Tonsillitis

What is Tonsillitis?

The tonsils are thought to have an immunological function in the first 18 months of life but thereafter have no useful function and are surplus to requirement. Seen under the low-power microscope, the tonsil has deep clefts which reach to the inside of the tonsil and harbour numerous bacteria. Every now and again, these bacteria can become virulent and give rise to an episode of tonsillitis. The bacteria invade the surrounding tissues and give rise to sore throat and associated symptoms can include fever, general malaise and inspection of the tonsils reveals white spots with sometimes pus-like material emanating from the crypts of the tonsils. As a result of the acute episode, the body builds up a defence with an increase in white blood cells and together with treatment with antibiotics, the acute infection usually settles after seven to ten days.

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In some patients, the bacteria remain quite active and give rise to persistent sore throat symptoms with acute exacerbations (chronic tonsillitis)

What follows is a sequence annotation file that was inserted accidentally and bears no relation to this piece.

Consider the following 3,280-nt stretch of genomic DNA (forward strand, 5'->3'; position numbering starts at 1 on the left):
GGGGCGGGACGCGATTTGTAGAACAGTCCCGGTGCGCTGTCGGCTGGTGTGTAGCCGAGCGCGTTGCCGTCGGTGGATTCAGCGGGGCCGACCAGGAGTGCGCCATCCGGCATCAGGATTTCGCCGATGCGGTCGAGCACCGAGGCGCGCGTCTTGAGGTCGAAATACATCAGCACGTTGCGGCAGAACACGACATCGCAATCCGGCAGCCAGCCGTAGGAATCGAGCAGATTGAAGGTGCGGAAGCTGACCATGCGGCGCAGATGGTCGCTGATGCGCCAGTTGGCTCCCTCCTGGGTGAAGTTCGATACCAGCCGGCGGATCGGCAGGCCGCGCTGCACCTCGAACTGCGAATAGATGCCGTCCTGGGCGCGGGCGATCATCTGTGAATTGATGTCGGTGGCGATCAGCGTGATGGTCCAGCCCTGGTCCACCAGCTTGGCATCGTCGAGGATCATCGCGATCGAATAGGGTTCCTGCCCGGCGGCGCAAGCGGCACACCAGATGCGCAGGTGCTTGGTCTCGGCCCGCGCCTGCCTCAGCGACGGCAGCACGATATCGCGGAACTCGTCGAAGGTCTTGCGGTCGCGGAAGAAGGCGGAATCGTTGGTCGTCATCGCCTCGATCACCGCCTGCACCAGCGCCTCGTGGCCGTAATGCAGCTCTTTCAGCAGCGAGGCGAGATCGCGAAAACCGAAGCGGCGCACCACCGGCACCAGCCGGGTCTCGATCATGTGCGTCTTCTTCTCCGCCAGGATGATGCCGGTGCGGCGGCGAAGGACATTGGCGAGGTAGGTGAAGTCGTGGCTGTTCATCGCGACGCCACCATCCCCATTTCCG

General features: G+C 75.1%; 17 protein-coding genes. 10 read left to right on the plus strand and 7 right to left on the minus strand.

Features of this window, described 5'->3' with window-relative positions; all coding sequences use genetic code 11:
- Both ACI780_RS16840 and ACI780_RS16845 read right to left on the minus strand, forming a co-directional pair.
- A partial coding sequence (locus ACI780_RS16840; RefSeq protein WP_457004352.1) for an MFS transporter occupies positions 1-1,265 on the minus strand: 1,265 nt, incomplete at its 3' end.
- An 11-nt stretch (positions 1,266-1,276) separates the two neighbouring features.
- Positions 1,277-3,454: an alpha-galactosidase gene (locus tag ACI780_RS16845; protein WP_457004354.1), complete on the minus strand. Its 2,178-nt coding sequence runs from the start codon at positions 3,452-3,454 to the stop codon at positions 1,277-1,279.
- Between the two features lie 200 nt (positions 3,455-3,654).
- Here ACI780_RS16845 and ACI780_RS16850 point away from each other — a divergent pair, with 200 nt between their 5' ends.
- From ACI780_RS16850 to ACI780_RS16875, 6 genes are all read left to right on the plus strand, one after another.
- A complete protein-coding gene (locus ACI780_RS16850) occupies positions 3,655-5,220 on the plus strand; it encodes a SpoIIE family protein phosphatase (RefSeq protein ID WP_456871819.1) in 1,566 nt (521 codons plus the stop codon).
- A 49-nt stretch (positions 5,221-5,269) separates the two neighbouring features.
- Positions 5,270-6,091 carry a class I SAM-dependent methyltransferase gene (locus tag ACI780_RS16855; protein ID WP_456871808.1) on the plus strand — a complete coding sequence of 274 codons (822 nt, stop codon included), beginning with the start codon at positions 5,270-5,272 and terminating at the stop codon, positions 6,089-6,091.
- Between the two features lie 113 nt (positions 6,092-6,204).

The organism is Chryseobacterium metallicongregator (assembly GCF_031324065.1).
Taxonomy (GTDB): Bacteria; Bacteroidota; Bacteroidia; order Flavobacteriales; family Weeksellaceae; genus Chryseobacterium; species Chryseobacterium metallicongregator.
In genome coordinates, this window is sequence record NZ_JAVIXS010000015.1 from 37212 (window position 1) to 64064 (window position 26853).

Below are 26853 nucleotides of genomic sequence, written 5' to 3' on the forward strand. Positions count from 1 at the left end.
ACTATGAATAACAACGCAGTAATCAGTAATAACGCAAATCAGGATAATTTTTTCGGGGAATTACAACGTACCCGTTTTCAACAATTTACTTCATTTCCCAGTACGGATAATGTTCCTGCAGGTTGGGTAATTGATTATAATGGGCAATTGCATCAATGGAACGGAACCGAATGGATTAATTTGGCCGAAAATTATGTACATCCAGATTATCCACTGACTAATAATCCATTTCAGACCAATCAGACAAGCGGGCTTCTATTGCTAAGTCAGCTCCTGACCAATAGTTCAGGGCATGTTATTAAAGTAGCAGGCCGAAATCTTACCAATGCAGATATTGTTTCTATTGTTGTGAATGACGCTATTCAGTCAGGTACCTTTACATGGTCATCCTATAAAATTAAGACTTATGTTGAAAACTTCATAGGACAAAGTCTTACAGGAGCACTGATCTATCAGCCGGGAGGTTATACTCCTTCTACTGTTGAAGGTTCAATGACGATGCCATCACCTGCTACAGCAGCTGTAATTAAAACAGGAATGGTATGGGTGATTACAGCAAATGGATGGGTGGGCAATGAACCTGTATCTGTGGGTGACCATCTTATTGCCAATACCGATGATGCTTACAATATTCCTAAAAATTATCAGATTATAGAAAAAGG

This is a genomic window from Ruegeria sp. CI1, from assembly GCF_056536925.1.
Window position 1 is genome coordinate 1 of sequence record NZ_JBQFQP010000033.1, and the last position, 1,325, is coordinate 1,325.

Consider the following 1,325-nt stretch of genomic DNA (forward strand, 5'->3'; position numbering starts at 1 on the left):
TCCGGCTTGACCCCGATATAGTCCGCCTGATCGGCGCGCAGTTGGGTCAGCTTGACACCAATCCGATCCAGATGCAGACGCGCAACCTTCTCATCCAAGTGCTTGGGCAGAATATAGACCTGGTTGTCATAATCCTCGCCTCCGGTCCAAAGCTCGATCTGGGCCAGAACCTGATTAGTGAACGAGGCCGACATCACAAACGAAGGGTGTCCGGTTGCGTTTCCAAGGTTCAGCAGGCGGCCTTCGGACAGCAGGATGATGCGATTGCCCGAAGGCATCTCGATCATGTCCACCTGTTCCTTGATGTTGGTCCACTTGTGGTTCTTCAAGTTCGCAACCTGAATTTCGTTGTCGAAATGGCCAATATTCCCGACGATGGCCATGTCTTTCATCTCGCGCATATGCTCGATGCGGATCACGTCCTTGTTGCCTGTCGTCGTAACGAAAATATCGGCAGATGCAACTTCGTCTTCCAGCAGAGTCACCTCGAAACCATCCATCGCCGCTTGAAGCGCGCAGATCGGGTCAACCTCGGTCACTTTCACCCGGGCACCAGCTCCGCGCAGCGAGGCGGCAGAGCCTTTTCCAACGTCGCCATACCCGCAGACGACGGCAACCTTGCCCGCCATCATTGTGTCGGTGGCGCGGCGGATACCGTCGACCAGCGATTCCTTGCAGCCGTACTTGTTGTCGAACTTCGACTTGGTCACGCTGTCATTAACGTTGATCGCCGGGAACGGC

The common organisms causing this infection are Streptococcus and Staphylococcus.

Causes and Treatment

Bacterium may then reside dormant in the depths of the tonsil until the next occasion. Treatment of these infections is with appropriate antibiotics. In an ideal world, a throat swab would be taken in the outpatient setting but a course of broad-spectrum antibiotics such as Penicillin V is started pending the throat swab result.

There are now guidelines as to the surgical management of recurrent tonsillitis and usually if a patient has a history of four or more episodes in a 12-month period for two consecutive years, then this fulfils the criteria for tonsillectomy. However, this guideline is not set in stone and patients with very mild symptoms but frequent episodes can sometimes be observed whereas patients with few episodes but are more severe and result in much time loss from work or school may benefit from tonsillectomy.

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Tonsillitis

Typical appearances of bacterial tonsillitis with white spots on the surface of enlarged tonsils. They can sometimes meet in the middle giving rise to difficulty in breathing and swallowing

glandular_fever_infectious_mononucleosis1

Tonsillitis due to glandular fever viral infection. Notice the continuous film of white debris as opposed to isolated spots which differentiate this from bacterial tonsillitis